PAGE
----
When will we know if the UK government has shut down media operations?
The UK government says it is not shutting down media outlets because of concerns over their content, but will instead focus on “digital resilience” and ensuring “the public has access to the news”.
However, a BBC News investigation found that over the past five years, the government has cut funding to many media organisations, effectively ending any hope of media freedom in the UK.
The BBC News website uncovered the UK’s role in shutting down independent media.
In 2015, a year before Brexit was announced, the UK Government announced that it would be closing the BBC, with all of its newsrooms and radio stations.
In February 2016, the BBC announced that its staff had been “freed up” to “work elsewhere”, and the BBC said that “new, more local news, more of what people want to hear, more choice for people”.
In March, the British Broadcasting Corporation (BBC) announced that they would be “temporarily” shutting down, with the closure announced by a panel of “senior BBC executives” on the BBC website.
In April, the News of the World, the tabloid newspaper, announced their closure.
In May, the Daily Telegraph, a tabloid newspaper founded in 1885, announced that their print edition would be shut down, and their digital edition would cease operations.
In June, a new independent media watchdog, the Media Reform Trust (MRT), announced that the government had “reversed” its decision to shut down the BBC and the News Corporation.
In a statement, the MRT stated that the decision to halt funding for independent media was based on “significant concerns” and that it had been made “because we do not believe it is a safe medium for the BBC to operate”.
The UK Government had previously announced plans to close the BBC following the Brexit vote, and in the 2016 Spending Review, the Government had stated that it planned to shut the BBC down “as soon as it is safe to do so”.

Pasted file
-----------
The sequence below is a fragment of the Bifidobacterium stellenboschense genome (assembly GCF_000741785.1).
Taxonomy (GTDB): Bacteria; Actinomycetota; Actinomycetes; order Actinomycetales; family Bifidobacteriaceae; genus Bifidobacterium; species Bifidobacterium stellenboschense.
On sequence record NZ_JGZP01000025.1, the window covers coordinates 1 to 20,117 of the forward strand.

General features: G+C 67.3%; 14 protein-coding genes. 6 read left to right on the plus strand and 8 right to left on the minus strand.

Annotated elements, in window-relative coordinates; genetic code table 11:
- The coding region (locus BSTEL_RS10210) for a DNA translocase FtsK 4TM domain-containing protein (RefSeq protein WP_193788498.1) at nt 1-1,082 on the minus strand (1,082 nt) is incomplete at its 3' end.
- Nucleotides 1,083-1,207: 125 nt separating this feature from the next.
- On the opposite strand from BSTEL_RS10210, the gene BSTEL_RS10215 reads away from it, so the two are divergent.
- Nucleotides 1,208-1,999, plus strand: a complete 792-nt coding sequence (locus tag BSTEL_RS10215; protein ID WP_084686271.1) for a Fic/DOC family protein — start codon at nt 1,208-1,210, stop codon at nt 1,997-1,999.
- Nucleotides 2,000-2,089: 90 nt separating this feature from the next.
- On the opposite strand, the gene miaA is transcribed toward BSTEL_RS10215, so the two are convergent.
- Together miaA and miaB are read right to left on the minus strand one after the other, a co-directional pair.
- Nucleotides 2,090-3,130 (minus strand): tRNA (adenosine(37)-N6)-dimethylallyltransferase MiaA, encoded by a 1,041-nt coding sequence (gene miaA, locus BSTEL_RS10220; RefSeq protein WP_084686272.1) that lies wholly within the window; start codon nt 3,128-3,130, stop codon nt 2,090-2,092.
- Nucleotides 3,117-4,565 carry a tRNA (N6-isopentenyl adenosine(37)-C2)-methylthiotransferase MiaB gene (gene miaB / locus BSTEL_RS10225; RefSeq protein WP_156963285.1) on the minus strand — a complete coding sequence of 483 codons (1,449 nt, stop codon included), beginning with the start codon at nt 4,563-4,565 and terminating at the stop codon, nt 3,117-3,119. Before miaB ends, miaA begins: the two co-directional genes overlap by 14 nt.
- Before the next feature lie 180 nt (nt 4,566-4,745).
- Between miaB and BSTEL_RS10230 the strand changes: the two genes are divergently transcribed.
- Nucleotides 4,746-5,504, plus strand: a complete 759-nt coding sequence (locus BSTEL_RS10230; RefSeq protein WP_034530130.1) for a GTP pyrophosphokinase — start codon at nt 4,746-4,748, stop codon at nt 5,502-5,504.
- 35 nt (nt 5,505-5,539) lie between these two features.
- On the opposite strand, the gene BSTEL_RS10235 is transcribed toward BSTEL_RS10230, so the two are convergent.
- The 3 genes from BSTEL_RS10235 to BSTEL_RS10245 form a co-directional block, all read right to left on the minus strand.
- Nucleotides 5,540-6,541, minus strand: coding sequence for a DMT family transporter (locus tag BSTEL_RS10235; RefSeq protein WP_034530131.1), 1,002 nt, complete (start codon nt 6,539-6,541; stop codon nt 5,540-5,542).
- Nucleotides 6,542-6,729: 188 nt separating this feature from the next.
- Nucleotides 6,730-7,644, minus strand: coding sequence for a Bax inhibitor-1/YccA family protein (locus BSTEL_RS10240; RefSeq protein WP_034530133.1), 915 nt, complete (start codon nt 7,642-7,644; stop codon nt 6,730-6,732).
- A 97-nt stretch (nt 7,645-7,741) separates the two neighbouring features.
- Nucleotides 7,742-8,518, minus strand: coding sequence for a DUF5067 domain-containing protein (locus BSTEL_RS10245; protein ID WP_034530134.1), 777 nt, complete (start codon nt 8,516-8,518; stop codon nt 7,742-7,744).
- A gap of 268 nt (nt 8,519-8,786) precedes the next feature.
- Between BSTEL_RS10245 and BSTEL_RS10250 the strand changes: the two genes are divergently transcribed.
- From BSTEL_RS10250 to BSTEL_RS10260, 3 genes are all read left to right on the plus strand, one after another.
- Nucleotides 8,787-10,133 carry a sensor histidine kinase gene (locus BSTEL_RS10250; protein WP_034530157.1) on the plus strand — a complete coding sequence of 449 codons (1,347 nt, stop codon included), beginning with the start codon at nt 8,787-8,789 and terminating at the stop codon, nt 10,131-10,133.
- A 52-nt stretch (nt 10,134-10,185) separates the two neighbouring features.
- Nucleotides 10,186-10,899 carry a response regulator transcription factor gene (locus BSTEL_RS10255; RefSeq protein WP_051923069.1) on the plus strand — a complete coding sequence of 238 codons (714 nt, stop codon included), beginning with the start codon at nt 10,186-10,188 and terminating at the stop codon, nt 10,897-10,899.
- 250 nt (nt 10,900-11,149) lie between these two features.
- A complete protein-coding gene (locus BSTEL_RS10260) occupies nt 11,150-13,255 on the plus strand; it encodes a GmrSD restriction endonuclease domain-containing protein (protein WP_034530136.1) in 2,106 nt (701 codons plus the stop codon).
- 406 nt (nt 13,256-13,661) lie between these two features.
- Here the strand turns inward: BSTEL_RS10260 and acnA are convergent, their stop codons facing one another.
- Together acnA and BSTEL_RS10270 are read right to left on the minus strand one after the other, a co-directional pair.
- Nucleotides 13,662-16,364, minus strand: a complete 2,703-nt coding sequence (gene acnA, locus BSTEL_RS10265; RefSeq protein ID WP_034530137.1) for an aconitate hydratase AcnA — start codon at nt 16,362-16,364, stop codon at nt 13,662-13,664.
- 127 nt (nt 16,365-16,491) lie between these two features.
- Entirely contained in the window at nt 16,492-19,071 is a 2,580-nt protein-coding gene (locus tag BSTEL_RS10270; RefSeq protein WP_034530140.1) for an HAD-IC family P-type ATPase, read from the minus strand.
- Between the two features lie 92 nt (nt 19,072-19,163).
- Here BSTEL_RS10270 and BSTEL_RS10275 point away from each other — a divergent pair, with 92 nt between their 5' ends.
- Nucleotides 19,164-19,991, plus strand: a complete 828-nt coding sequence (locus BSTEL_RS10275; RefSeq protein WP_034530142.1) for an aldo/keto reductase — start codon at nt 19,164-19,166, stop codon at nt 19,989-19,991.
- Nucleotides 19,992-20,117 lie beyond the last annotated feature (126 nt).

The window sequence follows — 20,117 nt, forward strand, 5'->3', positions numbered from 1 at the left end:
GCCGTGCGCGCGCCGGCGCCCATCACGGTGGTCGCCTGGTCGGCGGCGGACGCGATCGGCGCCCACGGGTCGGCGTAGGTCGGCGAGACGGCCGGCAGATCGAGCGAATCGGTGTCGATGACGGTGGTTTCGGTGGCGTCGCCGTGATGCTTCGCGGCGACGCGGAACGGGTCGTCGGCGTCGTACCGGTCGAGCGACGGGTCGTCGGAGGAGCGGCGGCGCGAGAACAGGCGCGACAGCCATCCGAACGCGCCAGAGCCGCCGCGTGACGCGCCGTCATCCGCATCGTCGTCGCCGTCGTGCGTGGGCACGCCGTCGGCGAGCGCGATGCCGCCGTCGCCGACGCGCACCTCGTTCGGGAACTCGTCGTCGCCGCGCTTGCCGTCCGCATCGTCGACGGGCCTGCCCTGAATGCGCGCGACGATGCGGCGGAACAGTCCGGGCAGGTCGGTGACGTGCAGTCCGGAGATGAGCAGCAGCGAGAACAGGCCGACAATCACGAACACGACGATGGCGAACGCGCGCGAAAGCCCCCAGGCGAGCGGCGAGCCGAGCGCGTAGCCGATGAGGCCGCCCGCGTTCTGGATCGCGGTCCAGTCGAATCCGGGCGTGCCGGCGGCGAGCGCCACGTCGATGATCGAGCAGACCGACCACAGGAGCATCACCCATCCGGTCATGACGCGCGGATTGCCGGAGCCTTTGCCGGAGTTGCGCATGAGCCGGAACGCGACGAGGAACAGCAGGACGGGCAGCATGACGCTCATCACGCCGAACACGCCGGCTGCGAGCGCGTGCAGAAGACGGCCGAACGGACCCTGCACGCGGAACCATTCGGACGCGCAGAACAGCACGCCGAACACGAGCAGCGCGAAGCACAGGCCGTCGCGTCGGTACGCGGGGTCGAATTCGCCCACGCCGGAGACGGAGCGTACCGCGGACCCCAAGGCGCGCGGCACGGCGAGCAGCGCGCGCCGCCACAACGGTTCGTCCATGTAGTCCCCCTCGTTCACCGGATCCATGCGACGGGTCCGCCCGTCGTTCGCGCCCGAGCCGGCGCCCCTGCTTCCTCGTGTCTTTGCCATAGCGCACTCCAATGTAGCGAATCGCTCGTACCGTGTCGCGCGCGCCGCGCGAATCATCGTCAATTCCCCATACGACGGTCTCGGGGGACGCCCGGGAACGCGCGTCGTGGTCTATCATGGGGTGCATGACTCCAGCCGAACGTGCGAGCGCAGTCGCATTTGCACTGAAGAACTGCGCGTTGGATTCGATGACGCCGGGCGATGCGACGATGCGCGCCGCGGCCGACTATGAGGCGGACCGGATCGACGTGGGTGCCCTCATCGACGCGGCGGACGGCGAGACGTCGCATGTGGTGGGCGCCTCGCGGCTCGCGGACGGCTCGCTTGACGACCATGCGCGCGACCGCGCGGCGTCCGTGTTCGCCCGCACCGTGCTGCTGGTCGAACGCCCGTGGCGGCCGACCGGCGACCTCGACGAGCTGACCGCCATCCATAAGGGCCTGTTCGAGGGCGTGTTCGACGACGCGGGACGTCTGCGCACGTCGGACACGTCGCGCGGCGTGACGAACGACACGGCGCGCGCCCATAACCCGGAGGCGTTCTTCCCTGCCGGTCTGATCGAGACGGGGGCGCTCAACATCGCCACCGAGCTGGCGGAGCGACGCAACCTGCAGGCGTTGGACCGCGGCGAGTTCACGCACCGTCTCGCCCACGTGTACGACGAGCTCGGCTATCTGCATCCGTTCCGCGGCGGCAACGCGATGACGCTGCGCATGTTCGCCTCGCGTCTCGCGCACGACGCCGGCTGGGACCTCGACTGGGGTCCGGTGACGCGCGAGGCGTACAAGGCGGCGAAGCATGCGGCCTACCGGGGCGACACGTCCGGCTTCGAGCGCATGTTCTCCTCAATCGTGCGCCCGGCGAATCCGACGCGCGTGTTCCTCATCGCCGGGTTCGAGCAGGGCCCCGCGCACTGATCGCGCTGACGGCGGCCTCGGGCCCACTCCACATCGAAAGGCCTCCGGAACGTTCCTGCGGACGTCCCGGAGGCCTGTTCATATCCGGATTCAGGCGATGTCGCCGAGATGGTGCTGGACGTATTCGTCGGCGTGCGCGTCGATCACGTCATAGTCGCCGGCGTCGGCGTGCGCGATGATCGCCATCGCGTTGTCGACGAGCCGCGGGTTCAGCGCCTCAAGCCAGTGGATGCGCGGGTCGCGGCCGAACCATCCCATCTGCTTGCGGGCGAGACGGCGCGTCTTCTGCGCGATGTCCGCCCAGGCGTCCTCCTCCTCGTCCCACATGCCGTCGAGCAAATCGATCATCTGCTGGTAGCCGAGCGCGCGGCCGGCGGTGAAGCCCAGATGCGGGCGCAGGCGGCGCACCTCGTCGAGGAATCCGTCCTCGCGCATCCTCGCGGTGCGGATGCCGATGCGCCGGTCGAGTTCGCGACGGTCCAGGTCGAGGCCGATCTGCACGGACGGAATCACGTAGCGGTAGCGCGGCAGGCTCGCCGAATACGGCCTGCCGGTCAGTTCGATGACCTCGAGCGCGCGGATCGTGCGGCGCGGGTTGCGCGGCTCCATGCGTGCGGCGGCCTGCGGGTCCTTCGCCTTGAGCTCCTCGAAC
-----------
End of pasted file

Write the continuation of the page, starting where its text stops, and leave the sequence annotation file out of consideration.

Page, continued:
However the UK has continued to fund the BBC in the years since the vote, which has resulted in the establishment of the Media Reform Trust, which is tasked with reviewing the funding of media outlets and their impact on society.
On May 7, 2017, the National Audit Office (NAO) published its final report into the funding and oversight of media organisations in the United Kingdom.
According to the NAO, the funding for the media was “under-funded” in 2016-17.
“This was due to the Government’s decision to reduce funding for national news services in 2017, as well as to cuts in the number of local news channels.
However, the report also highlights the Government has been able to fund a number of independent media outlets, including the BBC.
Media organisations that are independent and which are not subject to the licence conditions of the BBC must pay the licence fee to the BBC if they wish to be able to operate.
The Government’s policy of not funding media organisations on a national level is not a cost effective way to support media freedom.”
The NAO found that in 2016 the UK “took an approach that was not only to provide support for independent organisations, but also to ensure that they were able to compete with the major international broadcasters.”
The report stated that “the current financial circumstances of independent news and information media are not sustainable, given the significant pressures that the media are facing in many parts of the world”.
According a UK Government spokesperson, the decision not to fund independent media came “after careful consideration of the best interests of the UK, and the impact on the national economy.”
The spokesperson added, “This is the first of many decisions we are making to improve the way the UK delivers news and provides an alternative to the global news media, such as online news.
We are also determined to ensure the public has a voice in the political process and we are determined to make sure that we are providing a safe and secure environment for people to exercise their democratic right to access the news and opinions that matter to them.”
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